Commentary by Dr. Valentin Fuster
J. Heat Transfer. 1977;99(2):314-321. doi:10.1115/1.3450687.

This paper presents a method for estimating the parameters appearing in heat transfer models. The method involves minimizing a function that is more general than that utilized in least squares. One of the unique features of the method is that it is sequential. Some of the advantages of this feature are that the basic equations are simple in that no matrix inverses are required, computer programs can be easily written to have an arbitrary number of parameters, and the sequential procedure provides information for development for better mathematical models for describing complex phenomena. Some examples are given.

Commentary by Dr. Valentin Fuster
J. Heat Transfer. 1977;99(2):322-329. doi:10.1115/1.3450688.

A one-dimensional model has been developed for diffusion transport in a binary liquid solution with a moving semipermeable boundary. The governing equations are basically Fick’s First and Second Laws in which the solute concentrations are replaced by the logarithms of the solute volume fractions. In the limit of negligible solute volume fraction, the analysis reduces to the classical one-dimensional diffusion equation. The complete form has been employed to describe the concentration polarization of solutes within human erythrocytes during freezing. The results show that the water transport process across the cell membrane is significantly affected by both the water permeation characteristics of the membrane and the diffusion of water within the intracellular medium. These results are consistent with experimental observations of red cell survival during freezing.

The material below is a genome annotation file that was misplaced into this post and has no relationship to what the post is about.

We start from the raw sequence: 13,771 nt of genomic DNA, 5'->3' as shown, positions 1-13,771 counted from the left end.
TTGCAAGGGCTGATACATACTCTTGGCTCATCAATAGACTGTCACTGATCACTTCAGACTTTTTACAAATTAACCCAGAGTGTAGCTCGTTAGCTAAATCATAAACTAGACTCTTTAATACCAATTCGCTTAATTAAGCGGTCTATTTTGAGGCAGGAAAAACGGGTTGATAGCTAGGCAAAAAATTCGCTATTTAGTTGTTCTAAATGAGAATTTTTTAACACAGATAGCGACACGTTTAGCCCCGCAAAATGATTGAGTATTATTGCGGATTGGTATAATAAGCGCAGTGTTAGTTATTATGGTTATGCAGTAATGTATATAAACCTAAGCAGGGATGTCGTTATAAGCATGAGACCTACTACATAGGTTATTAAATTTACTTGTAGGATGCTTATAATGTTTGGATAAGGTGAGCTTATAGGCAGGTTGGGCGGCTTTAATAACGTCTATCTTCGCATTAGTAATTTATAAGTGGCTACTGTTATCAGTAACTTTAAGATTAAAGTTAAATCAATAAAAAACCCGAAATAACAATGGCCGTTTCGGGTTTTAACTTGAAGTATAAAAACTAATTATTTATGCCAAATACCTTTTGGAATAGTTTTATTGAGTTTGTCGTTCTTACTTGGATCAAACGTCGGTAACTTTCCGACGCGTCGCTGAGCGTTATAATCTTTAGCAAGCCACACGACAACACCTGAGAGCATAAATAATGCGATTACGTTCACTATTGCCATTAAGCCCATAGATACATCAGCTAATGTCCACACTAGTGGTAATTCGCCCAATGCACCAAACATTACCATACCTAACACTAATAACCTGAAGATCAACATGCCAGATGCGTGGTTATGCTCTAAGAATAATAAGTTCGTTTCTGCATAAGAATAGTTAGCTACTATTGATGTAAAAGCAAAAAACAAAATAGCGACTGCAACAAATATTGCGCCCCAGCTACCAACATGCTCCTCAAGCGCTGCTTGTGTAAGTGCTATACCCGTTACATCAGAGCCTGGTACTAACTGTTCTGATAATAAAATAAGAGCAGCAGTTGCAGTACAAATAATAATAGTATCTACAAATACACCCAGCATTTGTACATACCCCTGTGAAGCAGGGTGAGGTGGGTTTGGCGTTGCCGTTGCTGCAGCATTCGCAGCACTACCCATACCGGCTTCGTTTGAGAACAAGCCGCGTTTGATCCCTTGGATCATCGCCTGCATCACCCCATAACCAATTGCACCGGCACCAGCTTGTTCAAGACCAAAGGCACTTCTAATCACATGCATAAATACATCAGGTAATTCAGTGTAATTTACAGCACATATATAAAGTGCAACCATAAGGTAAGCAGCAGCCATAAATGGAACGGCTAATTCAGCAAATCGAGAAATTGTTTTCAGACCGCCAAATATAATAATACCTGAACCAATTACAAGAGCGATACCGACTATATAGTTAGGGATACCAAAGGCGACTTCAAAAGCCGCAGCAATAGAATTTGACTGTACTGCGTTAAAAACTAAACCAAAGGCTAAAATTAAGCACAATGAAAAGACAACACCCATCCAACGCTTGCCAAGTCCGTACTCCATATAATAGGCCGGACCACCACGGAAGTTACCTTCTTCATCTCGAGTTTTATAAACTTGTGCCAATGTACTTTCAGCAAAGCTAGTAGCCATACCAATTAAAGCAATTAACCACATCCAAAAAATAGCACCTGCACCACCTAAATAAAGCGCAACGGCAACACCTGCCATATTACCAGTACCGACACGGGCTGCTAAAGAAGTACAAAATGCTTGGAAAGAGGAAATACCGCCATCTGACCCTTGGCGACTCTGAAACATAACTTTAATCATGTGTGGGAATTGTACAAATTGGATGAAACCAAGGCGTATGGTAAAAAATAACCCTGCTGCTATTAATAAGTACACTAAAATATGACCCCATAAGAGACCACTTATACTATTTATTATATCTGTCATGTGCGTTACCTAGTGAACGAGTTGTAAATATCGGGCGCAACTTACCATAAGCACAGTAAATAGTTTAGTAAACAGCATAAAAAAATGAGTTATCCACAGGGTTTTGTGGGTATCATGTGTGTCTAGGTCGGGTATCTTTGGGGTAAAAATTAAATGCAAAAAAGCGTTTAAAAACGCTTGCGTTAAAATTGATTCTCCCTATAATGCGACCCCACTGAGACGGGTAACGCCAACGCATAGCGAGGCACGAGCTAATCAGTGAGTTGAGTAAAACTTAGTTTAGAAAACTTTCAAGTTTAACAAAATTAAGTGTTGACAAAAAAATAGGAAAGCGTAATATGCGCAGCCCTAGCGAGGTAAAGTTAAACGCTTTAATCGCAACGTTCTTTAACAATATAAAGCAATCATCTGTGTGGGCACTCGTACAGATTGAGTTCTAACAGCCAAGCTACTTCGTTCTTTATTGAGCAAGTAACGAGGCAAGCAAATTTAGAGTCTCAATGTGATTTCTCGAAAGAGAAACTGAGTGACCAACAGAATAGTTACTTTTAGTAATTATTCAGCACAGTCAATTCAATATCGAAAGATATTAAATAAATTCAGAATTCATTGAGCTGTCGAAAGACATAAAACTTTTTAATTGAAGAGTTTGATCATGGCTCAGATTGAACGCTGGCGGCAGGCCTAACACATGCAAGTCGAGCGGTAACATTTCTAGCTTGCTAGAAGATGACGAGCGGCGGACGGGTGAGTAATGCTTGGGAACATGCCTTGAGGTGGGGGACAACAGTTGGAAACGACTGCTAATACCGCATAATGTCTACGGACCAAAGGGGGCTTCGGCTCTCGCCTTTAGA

Commentary by Dr. Valentin Fuster

TECHNICAL BRIEFS

Commentary by Dr. Valentin Fuster
Commentary by Dr. Valentin Fuster
J. Heat Transfer. 1977;99(2):335-338. doi:10.1115/1.3450691.
Abstract
Commentary by Dr. Valentin Fuster
J. Heat Transfer. 1977;99(2):338-339. doi:10.1115/1.3450692.
Abstract
Commentary by Dr. Valentin Fuster
J. Heat Transfer. 1977;99(2):340-342. doi:10.1115/1.3450693.
Abstract
Commentary by Dr. Valentin Fuster
Commentary by Dr. Valentin Fuster
J. Heat Transfer. 1977;99(2):343-345. doi:10.1115/1.3450695.
Abstract
Topics: Heat conduction
Commentary by Dr. Valentin Fuster

DISCUSSIONS